On the hardware side, this is no doubt thanks to Honor’s decision to stick its flagship processor, the Kirin 970, inside the Honor Play. For a mid-range phone with a niche focus, such a powerful processor is a welcome surprise. It narrows the gap between the Play and true flagships handsets. In addition, with the help of GPU Turbo and the integrated Mali G72 MP12 GPU, the phone also doles out consistently smoother and higher frame rates than the same game running on the likes of Samsung’s Galaxy S9 (based on Honor’s lab testing).
The Kirin 970 is going to be replaced by Huawei’s 2018 flagship chipset imminently. Despite this, in the mid-range space, it will stand the Honor Play in good stead for a long while yet. Arguably, longer than the competition, including phones such as the Qualcomm Snapdragon 636-powered Asus ZenFone 5.
Gaming on the Play isn’t only about its graphical capabilities, however; it’s also about immersion. Honor’s got you covered there as well, though. The headline feature is something called 4D Smart Shock, which leans on the Kirin processor’s NPU (neural processing unit) for some AI-enhanced intelligent vibration. Taking a leaf out of Sony’s playbook, on compatible games such as (you’ve guessed it) PUBG, the Play can analyse and detect in-game sound effects such as gunshots and add accompanying vibrations.
On paper, it’s a nice differentiator that sets the Play apart from other Kirin 970-powered phones in the company’s lineup. However, the feature isn’t yet active, at least not on the unit I tested. Despite being one of the most interesting aspects of the Honor Play, the company won’t have it working until the phone is already in gamer’s hands. Activation takes place via an OTA update further down the line, which is a real disappointment for the phone’s launch.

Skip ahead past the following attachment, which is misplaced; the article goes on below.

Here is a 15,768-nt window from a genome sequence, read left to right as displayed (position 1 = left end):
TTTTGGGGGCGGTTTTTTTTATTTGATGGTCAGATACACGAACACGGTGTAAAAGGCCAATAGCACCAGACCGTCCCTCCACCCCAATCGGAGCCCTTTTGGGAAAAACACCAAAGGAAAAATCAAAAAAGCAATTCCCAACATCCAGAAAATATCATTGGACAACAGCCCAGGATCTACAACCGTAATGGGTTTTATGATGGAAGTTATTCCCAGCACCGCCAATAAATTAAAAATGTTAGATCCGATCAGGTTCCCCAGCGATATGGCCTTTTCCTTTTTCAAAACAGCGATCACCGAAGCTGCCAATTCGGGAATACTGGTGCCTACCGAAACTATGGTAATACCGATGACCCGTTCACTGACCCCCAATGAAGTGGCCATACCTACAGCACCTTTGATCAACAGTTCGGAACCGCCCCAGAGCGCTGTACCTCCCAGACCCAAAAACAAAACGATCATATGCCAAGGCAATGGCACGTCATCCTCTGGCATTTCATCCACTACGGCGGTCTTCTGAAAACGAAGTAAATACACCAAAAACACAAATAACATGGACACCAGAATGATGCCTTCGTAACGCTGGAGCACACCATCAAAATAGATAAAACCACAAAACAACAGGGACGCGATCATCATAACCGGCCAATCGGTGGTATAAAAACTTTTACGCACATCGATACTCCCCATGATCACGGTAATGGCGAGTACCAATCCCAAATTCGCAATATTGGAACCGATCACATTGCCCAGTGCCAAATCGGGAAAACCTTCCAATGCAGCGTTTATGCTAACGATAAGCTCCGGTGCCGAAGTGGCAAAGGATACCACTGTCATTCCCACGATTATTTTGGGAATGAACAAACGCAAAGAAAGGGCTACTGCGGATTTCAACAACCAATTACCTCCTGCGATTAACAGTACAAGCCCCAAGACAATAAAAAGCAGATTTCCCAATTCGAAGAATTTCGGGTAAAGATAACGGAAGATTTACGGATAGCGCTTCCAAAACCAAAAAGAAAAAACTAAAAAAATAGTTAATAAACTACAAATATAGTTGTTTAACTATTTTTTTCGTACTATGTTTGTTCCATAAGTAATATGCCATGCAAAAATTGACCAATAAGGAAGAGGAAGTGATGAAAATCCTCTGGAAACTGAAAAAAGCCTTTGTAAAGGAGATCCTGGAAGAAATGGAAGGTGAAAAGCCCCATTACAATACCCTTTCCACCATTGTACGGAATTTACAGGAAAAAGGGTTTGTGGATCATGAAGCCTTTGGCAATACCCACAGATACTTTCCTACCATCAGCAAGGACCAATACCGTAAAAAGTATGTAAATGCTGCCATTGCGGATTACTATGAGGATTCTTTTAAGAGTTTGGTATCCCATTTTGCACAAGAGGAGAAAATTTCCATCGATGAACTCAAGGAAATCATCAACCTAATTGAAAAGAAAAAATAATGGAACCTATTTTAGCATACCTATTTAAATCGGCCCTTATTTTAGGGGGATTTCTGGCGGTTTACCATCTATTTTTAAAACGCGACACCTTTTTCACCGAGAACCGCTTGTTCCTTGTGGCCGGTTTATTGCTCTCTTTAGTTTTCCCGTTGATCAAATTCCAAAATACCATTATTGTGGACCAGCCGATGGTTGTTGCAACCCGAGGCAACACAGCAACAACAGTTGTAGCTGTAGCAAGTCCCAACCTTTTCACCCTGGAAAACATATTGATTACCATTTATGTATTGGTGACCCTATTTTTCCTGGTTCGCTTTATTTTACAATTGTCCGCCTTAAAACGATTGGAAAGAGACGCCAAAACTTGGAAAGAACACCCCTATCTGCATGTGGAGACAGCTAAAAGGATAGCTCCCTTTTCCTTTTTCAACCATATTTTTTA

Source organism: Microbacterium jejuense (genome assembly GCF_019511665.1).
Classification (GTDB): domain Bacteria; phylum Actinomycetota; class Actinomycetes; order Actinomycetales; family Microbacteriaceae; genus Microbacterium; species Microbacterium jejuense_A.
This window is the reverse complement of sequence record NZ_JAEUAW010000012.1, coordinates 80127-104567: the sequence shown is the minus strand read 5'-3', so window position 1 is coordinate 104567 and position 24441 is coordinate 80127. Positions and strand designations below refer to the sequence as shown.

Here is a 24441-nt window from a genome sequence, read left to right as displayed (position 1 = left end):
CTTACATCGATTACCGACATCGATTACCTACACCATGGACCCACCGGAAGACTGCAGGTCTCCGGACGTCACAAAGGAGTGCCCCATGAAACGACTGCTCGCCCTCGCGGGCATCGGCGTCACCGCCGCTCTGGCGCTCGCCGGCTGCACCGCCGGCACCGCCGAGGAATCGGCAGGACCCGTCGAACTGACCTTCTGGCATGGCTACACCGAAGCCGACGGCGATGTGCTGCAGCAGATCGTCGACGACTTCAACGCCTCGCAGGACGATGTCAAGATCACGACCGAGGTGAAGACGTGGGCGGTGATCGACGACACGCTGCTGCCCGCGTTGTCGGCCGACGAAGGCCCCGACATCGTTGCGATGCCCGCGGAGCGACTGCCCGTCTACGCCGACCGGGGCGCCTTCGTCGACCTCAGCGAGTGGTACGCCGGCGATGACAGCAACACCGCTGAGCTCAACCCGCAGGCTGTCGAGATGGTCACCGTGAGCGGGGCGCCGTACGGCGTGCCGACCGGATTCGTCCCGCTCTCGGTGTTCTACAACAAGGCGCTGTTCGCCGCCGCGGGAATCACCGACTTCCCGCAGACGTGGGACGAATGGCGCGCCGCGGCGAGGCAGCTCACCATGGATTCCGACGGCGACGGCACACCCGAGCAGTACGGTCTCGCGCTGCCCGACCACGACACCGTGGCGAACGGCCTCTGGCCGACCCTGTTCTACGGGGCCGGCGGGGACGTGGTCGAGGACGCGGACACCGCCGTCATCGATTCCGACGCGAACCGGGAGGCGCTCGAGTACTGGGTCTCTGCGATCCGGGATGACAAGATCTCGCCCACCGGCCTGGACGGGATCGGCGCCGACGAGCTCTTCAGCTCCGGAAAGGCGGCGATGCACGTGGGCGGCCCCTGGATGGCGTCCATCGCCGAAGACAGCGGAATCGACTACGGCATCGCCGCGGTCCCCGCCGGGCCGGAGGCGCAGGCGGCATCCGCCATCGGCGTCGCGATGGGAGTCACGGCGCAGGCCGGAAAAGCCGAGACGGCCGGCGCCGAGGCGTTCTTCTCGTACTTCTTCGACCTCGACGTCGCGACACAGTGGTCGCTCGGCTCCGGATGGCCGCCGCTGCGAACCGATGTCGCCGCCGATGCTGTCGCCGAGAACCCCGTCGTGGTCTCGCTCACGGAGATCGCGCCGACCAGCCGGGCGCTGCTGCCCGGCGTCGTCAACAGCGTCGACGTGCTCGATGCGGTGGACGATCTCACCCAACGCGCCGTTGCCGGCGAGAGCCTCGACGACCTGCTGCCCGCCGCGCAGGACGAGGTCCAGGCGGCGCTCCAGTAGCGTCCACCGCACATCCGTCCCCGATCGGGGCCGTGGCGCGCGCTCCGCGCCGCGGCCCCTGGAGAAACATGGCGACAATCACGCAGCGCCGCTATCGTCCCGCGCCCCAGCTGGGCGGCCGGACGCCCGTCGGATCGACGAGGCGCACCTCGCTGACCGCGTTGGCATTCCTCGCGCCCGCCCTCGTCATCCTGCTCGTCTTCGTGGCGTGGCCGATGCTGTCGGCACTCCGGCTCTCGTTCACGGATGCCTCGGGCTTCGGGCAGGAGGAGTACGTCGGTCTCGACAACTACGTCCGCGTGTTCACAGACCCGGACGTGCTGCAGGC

Another facet to the immersive experience that the Honor Play promises is its sound. The company’s Histen 3D audio tech promises virtual 7.1 surround sound, letting you gauge directionality in the game world – for example, as the roar of a car engine, footsteps or bullets. In practice, the headphones you wear make a huge difference in terms of how pronounced the effect will be. Nevertheless, even with a pair of cheap in-ear buds the feature is still recognisable and certainly improved my in-game experience.
Honor Play – Battery Life
Gaming is arguably one of the most intensive tasks you can perform on a smartphone, stressing the processor for an extended period while also pushing out sound, keeping the screen on and registering touch input constantly. As such, the capacious 3750mAh battery isn’t just appreciated, it’s essential to the Play’s success as a serious contender in the gaming phone space.
Honor promises around a day and a half of heavy use on a single charge, and while the company’s definition of ‘heavy use’ is decidedly undefined, I’d say the Play hits its target.
I was able to use the Honor Play across an entire weekend, hitting critical battery by around 9:30pm on the second day. My usage included an hour of PUBG and Asphalt 9, video streaming via YouTube, web browsing and liberal camera use. These are all tasks a genuine Play owner is likely to perform with their new gaming-centric smartphone.
As such, a day and a half of general use is a wholly attainable goal for the Honor Play. If you’d rather just get stuck into a full game of PUBG or two, then it will also be able to deliver hours of gameplay before requiring the wall plug.
Speaking of the wall plug, a Huawei 5V or 9V and 2A Quick Charger (not SuperCharger) comes in-box, so you can replenish the cells inside the Honor Play in around two hours from empty.